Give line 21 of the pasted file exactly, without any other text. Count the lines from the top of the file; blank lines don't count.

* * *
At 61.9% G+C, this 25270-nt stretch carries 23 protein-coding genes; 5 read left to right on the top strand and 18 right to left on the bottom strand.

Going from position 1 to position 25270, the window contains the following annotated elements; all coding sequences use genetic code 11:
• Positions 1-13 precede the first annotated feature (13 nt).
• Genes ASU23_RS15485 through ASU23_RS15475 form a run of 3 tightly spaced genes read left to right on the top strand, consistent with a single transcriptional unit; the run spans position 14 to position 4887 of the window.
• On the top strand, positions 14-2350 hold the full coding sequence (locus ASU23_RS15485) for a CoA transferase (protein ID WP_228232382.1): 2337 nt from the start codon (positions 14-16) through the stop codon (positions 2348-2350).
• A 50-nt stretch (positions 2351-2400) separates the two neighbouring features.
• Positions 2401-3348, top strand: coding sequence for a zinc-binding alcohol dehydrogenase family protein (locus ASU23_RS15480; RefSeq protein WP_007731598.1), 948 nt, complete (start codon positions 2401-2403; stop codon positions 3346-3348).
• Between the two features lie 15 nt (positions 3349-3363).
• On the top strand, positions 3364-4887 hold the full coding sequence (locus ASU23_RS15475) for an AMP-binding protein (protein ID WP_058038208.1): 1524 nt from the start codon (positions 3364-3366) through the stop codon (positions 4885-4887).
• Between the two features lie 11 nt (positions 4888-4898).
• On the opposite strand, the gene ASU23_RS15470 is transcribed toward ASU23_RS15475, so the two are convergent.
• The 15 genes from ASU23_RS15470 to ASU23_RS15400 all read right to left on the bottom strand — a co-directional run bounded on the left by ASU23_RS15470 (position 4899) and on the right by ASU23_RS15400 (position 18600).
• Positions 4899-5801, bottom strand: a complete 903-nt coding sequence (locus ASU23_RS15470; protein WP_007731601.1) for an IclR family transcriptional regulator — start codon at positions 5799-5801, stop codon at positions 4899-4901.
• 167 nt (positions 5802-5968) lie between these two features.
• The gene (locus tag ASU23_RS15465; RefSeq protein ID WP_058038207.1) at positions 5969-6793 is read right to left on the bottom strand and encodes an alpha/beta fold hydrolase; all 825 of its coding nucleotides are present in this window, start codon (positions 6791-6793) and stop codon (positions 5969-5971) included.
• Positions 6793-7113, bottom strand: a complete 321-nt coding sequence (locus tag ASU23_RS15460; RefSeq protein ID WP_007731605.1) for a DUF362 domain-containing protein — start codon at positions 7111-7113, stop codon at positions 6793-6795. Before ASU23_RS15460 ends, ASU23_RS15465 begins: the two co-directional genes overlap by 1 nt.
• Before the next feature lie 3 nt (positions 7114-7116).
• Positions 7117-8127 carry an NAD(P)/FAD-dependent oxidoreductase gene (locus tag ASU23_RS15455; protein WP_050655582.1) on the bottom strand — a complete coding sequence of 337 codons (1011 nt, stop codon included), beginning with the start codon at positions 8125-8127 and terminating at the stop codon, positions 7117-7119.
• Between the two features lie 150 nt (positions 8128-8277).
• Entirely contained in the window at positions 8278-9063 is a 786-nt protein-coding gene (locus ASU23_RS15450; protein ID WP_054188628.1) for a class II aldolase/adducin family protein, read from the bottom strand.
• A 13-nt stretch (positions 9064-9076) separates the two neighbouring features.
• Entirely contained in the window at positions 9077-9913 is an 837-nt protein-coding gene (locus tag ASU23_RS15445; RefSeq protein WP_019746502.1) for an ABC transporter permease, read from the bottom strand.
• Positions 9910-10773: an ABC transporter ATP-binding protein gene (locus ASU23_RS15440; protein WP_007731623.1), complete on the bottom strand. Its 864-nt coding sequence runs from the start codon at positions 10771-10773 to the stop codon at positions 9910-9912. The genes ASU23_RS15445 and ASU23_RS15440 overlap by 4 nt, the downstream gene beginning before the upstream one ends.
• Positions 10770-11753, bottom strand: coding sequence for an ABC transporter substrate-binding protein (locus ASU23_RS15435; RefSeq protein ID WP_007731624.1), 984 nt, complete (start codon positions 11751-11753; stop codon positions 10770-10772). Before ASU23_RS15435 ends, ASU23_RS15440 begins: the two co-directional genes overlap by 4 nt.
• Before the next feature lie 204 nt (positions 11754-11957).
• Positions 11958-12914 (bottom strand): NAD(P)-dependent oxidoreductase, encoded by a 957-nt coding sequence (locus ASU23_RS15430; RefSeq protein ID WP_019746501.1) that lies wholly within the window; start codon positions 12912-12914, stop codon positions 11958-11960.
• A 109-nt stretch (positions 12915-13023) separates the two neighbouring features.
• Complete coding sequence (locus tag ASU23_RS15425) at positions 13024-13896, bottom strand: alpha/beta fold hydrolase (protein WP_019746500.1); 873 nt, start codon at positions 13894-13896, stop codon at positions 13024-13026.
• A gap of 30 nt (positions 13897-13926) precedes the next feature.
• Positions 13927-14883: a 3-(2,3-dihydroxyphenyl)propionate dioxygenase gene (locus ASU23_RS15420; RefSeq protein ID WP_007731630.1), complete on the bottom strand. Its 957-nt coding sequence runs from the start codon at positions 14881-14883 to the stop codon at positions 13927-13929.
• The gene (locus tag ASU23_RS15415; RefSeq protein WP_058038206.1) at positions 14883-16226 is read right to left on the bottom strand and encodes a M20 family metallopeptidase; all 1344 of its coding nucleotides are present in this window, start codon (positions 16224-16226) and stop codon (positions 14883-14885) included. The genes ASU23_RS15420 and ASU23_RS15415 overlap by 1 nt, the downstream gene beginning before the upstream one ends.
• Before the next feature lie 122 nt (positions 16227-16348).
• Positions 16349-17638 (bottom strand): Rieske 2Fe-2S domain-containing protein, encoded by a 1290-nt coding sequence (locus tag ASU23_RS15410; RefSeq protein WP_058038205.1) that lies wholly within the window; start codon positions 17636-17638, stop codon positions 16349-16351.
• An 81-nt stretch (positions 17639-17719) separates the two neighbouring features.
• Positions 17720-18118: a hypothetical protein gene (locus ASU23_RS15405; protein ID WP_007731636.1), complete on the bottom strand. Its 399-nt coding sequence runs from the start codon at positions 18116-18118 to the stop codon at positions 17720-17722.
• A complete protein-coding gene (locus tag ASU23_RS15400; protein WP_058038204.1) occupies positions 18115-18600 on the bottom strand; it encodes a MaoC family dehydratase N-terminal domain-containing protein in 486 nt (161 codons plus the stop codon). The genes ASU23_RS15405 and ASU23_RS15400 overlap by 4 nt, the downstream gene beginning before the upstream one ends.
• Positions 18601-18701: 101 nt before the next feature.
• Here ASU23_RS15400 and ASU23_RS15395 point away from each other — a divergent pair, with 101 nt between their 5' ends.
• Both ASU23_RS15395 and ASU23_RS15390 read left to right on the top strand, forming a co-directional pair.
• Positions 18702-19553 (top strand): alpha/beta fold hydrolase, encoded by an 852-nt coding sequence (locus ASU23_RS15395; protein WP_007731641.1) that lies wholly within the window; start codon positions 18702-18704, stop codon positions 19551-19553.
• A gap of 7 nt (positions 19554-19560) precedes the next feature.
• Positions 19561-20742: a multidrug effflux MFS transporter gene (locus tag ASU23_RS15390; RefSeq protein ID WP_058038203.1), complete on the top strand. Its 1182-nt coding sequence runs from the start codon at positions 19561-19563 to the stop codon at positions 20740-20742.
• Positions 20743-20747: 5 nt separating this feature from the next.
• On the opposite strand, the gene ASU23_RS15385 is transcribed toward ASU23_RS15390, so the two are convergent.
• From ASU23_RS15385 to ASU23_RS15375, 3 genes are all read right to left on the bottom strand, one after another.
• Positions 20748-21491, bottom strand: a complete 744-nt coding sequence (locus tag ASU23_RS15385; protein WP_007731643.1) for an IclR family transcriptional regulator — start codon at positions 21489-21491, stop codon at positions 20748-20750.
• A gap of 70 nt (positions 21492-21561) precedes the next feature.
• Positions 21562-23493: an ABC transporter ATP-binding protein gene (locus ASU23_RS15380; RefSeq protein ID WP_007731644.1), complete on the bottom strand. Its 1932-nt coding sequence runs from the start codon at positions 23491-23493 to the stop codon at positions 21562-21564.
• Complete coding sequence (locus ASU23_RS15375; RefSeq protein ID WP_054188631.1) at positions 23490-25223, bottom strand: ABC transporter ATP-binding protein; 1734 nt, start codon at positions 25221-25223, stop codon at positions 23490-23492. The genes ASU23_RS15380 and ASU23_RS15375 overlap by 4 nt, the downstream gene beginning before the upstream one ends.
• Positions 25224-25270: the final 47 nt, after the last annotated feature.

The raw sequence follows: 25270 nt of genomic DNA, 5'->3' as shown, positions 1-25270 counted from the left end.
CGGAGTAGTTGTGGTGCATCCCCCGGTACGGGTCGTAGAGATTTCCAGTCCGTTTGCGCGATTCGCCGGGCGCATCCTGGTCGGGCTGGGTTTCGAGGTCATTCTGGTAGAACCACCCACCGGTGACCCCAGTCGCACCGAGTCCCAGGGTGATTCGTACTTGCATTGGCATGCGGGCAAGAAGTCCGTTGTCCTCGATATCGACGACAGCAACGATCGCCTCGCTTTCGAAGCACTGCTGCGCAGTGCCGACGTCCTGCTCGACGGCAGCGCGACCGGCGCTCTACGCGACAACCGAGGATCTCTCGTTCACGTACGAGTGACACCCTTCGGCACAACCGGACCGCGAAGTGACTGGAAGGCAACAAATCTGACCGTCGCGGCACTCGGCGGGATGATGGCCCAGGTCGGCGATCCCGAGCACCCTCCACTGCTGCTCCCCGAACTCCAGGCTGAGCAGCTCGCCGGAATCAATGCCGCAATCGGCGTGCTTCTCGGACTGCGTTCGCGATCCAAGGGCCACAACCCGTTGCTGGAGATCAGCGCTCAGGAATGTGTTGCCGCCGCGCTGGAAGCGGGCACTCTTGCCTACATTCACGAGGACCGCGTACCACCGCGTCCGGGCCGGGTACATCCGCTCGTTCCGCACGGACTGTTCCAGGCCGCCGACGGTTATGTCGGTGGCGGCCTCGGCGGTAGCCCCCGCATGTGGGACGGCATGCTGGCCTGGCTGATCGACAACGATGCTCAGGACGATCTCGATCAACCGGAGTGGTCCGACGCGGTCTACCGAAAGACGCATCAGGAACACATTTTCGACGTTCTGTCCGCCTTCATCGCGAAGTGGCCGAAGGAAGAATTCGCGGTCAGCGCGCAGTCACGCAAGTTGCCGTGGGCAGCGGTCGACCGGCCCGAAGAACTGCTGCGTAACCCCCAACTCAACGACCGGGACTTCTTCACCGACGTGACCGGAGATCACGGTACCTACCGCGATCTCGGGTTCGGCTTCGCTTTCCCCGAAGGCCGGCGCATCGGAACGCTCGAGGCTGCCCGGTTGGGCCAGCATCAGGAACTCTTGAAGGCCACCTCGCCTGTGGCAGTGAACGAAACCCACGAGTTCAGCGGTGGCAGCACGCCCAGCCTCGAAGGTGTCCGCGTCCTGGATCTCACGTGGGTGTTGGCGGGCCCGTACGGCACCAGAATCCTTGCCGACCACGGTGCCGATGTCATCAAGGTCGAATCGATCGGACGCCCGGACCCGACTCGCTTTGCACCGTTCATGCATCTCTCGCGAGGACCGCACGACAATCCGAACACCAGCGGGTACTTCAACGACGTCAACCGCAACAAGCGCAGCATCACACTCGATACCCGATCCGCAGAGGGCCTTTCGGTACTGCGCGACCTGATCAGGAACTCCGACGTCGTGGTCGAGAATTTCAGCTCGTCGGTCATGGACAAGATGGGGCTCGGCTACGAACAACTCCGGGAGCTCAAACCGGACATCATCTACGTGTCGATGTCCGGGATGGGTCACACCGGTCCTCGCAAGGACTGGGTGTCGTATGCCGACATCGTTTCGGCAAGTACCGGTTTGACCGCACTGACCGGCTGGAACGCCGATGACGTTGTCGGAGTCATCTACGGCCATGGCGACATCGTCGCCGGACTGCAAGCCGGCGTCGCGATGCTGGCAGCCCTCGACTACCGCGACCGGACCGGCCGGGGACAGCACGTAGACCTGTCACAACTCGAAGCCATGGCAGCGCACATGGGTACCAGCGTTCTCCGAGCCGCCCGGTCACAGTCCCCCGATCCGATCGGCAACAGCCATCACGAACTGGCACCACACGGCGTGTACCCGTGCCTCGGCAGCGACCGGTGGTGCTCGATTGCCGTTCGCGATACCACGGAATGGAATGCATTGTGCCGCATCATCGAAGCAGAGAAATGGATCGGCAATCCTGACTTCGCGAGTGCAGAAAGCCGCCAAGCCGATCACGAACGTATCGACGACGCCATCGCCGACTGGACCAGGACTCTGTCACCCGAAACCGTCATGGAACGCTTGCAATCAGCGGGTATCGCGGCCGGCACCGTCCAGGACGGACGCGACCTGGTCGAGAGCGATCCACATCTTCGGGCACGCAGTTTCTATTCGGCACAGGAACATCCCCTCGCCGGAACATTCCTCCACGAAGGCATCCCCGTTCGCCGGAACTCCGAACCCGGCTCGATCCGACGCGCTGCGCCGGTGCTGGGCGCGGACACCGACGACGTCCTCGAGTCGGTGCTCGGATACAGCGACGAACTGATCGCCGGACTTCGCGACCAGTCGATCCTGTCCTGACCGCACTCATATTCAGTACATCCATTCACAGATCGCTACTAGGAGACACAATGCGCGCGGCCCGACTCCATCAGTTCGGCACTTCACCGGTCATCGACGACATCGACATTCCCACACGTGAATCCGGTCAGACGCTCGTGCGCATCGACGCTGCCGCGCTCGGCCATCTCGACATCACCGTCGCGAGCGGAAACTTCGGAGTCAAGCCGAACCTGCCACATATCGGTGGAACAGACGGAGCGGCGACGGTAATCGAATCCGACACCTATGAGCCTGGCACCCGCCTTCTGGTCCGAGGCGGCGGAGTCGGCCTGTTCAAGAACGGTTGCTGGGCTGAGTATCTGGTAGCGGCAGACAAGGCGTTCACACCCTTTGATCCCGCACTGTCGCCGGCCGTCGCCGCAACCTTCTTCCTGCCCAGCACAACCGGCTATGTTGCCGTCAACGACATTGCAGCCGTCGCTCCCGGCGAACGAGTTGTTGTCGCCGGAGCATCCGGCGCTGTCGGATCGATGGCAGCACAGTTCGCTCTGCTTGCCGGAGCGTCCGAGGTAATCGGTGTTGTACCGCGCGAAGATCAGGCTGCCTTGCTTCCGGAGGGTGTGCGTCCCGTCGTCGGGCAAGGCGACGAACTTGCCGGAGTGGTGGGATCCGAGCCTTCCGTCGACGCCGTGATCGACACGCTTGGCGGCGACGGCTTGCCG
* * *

• A 13-nt stretch (positions 9064-9076) separates the two neighbouring features.